Bitty Ruminations 69 – Sattru munbu

Posted on September 5, 2012


I don’t know if I will have the time for a full-fledged review of Ilayaraja’s soundtrack for Neethane En Ponvasantham. Also, after just a few listens, the songs haven’t sunk in fully — though they have left behind rough outlines in my mind. But the main reason for my inability to launch into detailed thoughts about the whole album is my thralldom to Sattru munbu, the song that instantly made me sit up — and it’s been on endless loop ever since.

The tragic song is built on the kind of dynamic contrasts, the swelling and the subsiding, we rarely hear in our film music (stray examples include In lamhon ke daaman mein, Sundari kannaal oru seidhi, Engay nimmadhi). The first line is sung a capella. Then a disorienting — seriously jolting — blast of horns and percussion. Second line a capella. Followed by another blast of music. A hint of strings. And an undistinguished ticktock rhythm sets in. (Anything more complicated may have made the song too much.) What anguish in the melody line that closes the pallaviellaame poi endru solvaaya! This is why music was invented, to dramatise the spoken word, to give full shape to feelings that even words cannot fully express. The singer stops, as if she reached the edge of a cliff and suddenly opened her eyes and saw the drop below. A hint of steadying strings. And she’s back to the beginning.

Dynamic contrasts again in the first interlude. Piano and strings swelling their chest and issuing stentorian notes, then calming down and playing variations in a (relative) whisper. By the end of this interlude, there’s been one more swell, one more whisper. The singer again. The stanza begins, and slowly she ushers it to my favourite part. Vaangi pona en idhayathin nilamai enna da. Okay, in tune with the rest of the stanza. Nothing out of the ordinary. But the next line ends with a twist in its tail. Thengi pona oru nadhiyena indru naanada. She seems to be preparing for liftoff. And what a liftoff it is. The ascent begins with thaangi pidikka un tholgal illaye… And boom! Without his shoulders to support her, she’s lost in space. A higher-octave rendition of the lines that opened the song, followed by a vertiginous drop back to earth. Sattru munbu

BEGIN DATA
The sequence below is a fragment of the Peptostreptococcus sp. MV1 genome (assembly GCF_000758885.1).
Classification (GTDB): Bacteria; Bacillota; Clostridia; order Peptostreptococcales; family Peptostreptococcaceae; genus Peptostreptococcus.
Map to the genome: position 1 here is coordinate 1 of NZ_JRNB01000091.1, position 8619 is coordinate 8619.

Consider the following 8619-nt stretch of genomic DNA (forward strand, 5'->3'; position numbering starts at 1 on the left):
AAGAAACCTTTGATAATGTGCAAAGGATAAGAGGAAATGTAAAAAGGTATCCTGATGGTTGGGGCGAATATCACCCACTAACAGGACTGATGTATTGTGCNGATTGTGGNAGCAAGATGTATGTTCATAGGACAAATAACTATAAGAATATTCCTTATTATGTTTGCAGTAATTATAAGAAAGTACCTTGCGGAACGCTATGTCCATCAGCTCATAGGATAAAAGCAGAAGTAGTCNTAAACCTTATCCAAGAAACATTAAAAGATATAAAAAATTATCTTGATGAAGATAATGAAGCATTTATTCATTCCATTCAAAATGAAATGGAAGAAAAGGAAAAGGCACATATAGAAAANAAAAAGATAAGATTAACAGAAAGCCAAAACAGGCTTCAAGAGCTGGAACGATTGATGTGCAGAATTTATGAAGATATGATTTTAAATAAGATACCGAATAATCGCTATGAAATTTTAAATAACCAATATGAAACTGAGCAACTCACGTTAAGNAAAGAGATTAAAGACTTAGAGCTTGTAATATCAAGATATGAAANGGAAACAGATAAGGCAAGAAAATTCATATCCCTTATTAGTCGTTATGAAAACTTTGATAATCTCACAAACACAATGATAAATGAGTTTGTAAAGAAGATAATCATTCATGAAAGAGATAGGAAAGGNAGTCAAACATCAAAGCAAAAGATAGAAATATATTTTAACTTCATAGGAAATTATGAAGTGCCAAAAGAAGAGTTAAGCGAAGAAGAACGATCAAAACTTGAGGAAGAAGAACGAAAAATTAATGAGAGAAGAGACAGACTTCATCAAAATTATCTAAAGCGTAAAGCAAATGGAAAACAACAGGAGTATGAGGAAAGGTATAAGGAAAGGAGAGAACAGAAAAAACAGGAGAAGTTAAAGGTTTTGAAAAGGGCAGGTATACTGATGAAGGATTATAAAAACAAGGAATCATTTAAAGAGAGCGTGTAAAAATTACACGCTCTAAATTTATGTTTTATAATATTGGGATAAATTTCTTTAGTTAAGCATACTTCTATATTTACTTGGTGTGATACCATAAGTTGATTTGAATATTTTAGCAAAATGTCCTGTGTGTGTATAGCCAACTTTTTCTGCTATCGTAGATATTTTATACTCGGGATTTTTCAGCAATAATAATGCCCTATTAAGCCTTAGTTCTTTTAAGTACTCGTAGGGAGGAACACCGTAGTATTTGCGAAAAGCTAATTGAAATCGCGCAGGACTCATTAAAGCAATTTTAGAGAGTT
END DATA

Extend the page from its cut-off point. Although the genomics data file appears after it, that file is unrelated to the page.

She picks herself up and begins all over again. A more conventional (even old-fashioned) interlude. The second stanza begins and ends. Time for the last iteration of the pallavi, which hoards the separate instances of dynamic contrasts we’ve been hearing so far into one simultaneous segment — the singer whispers, the chorus roars behind her. Mesmerisingly operatic music. (Appropriately, wrist-slashingly melodramatic words as well: maari poga, for instance, rhyming with keeri poga.) And it leaves the tantalising question: however the hell are they going to do justice to this on screen?

PS: But some of the songs seem to have been sung by people who shouldn’t have actually sung them. Ramya NSK sings Sattru munbu well enough, but the singing is a little… timid. A song this boldly dramatic needed a diva capable of reckless drama. I kept thinking of how someone like Sunidhi Chauhan would have sounded.

PPS: But at least she keeps in tune, and her pronunciation is fine — even if she cracks into a falsetto when asked to climb into the higher reaches of the tune. What about the singers who go off key? But I guess I’m old-fashioned that way. Today’s “youth,” from what I keep hearing, aren’t sticklers for what used to be called sruthi suddham. Pitch, apparently, is just something you get from petroleum.